Staff Publications

Staff Publications

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    'Staff publications' is the digital repository of Wageningen University & Research

    'Staff publications' contains references to publications authored by Wageningen University staff from 1976 onward.

    Publications authored by the staff of the Research Institutes are available from 1995 onwards.

    Full text documents are added when available. The database is updated daily and currently holds about 240,000 items, of which 72,000 in open access.

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Record number 432466
Title Yeasts preservation: alternatives for lyophilisation
Author(s) Nyanga, L.K.; Nout, M.J.R.; Smid, E.J.; Boekhout, T.; Zwietering, M.H.
Source World Journal of Microbiology and Biotechnology 28 (2012)11. - ISSN 0959-3993 - p. 3239 - 3244.
DOI http://dx.doi.org/10.1007/s11274-012-1118-y
Department(s) Food Microbiology Laboratory
VLAG
Publication type Refereed Article in a scientific journal
Publication year 2012
Keyword(s) ziziphus-mauritiana - starter cultures - trehalose - viability - fermentation - survival - efficacy - zimbabwe - storage - fruits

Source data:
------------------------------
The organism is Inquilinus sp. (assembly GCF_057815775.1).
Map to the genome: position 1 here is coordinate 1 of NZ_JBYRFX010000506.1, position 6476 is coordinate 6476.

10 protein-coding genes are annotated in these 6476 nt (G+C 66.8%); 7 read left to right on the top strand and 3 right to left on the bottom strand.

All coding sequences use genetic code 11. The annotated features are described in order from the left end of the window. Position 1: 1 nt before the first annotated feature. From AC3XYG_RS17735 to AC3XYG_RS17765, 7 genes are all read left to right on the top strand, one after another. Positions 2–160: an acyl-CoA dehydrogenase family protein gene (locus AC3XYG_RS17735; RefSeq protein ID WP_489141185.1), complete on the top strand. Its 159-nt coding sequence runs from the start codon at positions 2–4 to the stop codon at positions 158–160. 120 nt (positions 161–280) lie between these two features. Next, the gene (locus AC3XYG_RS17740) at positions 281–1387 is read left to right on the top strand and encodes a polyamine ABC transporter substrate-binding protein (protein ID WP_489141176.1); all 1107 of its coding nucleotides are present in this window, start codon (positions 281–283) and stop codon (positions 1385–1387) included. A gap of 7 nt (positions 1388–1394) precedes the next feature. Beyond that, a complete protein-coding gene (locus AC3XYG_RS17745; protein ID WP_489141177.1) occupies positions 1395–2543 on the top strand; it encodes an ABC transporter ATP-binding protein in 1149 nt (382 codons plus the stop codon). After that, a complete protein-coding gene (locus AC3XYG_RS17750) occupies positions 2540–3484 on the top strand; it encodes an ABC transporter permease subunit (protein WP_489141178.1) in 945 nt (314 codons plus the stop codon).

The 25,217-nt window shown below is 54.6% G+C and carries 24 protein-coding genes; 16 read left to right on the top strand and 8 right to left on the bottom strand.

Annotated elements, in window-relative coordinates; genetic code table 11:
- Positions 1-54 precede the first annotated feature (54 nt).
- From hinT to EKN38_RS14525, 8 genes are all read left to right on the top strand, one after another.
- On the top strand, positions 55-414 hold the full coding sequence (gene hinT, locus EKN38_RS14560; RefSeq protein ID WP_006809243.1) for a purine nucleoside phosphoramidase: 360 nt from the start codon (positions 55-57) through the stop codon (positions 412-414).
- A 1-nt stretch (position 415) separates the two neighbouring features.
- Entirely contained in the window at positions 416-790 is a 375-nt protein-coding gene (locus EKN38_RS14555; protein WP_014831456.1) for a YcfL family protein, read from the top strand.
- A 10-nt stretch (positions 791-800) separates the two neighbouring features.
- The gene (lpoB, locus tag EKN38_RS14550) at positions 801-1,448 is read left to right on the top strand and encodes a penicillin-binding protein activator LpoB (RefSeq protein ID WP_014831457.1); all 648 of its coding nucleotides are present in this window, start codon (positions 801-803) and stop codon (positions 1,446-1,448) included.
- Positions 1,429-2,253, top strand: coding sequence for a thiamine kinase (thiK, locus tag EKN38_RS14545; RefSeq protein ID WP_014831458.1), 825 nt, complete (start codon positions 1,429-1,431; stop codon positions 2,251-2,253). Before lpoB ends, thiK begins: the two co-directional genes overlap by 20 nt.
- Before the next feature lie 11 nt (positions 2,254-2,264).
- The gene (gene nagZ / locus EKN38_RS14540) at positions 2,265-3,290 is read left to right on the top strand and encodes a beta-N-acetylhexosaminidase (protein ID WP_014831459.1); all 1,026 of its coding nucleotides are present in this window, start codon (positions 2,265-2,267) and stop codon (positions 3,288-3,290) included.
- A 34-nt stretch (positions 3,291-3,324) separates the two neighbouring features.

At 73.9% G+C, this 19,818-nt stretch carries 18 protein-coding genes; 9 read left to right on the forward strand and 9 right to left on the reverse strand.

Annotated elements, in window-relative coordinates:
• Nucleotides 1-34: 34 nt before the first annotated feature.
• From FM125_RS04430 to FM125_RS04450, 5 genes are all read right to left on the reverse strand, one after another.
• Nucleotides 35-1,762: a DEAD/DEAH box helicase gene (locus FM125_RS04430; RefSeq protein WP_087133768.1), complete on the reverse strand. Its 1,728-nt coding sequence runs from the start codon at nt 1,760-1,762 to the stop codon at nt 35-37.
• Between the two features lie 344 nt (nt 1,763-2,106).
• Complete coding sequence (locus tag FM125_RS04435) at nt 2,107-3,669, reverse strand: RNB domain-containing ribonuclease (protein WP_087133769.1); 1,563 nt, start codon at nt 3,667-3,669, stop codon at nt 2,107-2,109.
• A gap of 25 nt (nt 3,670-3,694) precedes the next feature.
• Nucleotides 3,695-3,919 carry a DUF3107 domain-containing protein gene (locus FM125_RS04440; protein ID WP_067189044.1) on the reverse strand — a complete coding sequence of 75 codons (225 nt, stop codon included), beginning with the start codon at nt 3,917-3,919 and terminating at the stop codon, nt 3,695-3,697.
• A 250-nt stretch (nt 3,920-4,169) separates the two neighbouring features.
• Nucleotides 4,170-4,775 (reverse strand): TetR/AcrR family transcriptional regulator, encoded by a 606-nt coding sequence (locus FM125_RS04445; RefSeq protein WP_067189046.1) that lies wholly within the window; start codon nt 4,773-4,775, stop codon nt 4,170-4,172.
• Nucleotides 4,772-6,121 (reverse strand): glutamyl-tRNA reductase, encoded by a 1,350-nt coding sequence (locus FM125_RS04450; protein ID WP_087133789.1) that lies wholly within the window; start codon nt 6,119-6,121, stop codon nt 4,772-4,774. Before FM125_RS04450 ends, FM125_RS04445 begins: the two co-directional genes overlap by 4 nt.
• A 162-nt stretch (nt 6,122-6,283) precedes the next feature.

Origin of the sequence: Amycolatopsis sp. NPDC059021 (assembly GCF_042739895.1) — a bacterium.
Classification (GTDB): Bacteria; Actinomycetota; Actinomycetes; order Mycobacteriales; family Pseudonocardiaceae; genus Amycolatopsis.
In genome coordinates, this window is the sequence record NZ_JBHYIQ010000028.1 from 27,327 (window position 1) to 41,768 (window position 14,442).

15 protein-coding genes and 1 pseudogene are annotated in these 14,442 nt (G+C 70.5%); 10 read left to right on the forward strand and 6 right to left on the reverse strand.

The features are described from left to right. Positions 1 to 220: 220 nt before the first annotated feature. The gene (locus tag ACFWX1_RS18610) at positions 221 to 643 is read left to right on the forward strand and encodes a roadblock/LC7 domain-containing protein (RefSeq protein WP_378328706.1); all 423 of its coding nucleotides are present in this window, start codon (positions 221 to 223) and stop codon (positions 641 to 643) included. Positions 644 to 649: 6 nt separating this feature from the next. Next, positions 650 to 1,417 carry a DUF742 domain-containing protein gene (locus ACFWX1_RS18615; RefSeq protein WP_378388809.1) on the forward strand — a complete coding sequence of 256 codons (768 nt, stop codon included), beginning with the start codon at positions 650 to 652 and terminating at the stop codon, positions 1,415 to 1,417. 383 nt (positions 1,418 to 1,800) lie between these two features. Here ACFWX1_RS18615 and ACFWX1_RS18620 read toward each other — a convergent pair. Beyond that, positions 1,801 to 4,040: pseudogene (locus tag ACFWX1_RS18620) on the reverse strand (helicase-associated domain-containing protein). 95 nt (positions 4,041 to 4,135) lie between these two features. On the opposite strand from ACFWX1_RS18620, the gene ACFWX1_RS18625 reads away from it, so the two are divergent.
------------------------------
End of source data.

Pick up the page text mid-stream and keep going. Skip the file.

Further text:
Abstract The aim of the study was to compare the effect of two low-cost, low technology traditional methods for drying starter cultures with standard lyophilisation. Lyophilised yeast cultures and yeast cultures preserved in dry rice cakes and dry plant fibre strands were examined for viable cell counts during 6 months storage at 4 and 25 °C. None of the yeast cultures showed a significant loss in viable cell count during 6 months of storage at 4 °C upon lyophilisation and preservation in dry rice cakes. During storage at 25 °C in the dark, yeast cultures preserved in dry rice cakes, and lyophilised cultures of Saccharomyces cerevisiae and Issatchenkia orientalis showed no significant loss of viable cells up to 4 months of storage. Yeast cultures preserved in dry plant fibre strands had the greatest loss of viable count during the 6 months of storage at 25 °C. Preservation of yeasts cultures in dry rice cakes provided better survival during storage at 4 °C than lyophilisation. The current study demonstrated that traditional methods can be useful and effective for starter culture preservation in small-scale, low-tech applications.
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